SO ON MONDAY I wrote that the likelihood of President Biden and the Democratic Congress creating a domestic equivalent of authorities law enforcement possesses to go after "material support" for terrorism "seems to have abated." That still seems to be true, but a different domestic-terrorism bill has gotten a second wind after the Buffalo terrorist attack.
This week, the Democratic-controlled House of Representatives moved for a floor vote on a long-stalled and seemingly dead measure called the Domestic Terrorism Prevention Act. The bill would create or codify (depending on the agency) new and new-ish offices within the Department of Justice, the FBI, and the Department of Homeland Security. Those offices would "monitor and analyze" (DHS), "investigate" (FBI) and "prosecut[e]" (DOJ) "domestic terrorism activity." A new Justice Department-led "Domestic Terrorism Executive Committee" would be entrusted with "information sharing" about domestic terrorism between federal prosecutors "and other key public safety officials across the country."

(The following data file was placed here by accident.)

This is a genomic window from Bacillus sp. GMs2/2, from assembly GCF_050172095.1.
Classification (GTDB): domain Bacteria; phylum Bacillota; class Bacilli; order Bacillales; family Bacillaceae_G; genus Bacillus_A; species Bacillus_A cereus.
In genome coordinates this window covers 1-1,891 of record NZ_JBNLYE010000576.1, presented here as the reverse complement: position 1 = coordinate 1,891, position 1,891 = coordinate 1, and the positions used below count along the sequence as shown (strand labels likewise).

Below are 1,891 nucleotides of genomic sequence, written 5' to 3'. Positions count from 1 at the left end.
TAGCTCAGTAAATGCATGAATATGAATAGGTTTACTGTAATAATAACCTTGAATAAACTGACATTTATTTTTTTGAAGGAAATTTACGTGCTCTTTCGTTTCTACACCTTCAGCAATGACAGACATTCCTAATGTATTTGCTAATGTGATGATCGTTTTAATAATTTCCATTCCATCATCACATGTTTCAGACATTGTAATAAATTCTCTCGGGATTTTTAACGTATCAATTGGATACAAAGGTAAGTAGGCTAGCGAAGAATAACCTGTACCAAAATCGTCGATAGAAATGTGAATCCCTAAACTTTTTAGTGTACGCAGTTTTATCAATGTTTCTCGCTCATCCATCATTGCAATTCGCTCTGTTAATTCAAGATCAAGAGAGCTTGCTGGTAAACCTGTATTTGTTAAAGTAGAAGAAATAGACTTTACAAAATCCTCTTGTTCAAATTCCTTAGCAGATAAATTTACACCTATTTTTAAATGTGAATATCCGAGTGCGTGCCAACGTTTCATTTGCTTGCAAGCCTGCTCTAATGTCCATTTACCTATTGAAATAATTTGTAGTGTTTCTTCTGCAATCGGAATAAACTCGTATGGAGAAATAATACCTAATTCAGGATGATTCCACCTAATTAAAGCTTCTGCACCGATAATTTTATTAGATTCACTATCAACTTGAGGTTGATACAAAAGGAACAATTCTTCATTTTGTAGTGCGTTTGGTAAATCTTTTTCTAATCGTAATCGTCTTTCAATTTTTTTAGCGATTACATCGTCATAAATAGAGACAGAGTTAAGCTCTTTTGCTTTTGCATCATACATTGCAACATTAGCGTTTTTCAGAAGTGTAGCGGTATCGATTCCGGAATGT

The bill would also require these new Domestic Terrorism Offices/Units/Sections to compile semiannual reports quantifying incidents of "domestic terrorism" with a specific emphasis placed on white supremacist attacks. That reporting provision has been a longtime goal of civil libertarians frustrated by security agencies' obfuscation of white supremacist terror.
Civil liberties groups have objected to versions of this bill for years, recognizing that the broad language of "domestic terrorism" provides a pretext to expand post-9/11 counterterrorism authorities that security agencies disproportionately use against nonwhite and left-wing organizations.
"These agencies have long used the domestic terrorism framework to monitor and investigate people of color and other marginalized communities, rights activists who dissent against government policies, and those with views agencies deem controversial," the ACLU objected in 2019. That was, of course, even before the Trump administration proved the point by siccing Joint Terrorism Task Forces—the Justice Department, FBI and local cops—and the Department of Homeland Security on Black Lives Matter protests and antifascists.
BUT ON MONDAY, Jerry Nadler, the New York Democrat who chairs the House Judiciary Committee, introduced an amendment to the bill prohibiting the new offices from "the infringement or violation of any right protected under the First Amendment to the Constitution of the United States or an applicable provision of Federal law." Based on Nadler's amendment and other changes since Congress last voted on the bill, sources tell FOREVER WARS that the ACLU and some other civil-libertarian groups are no longer opposing it.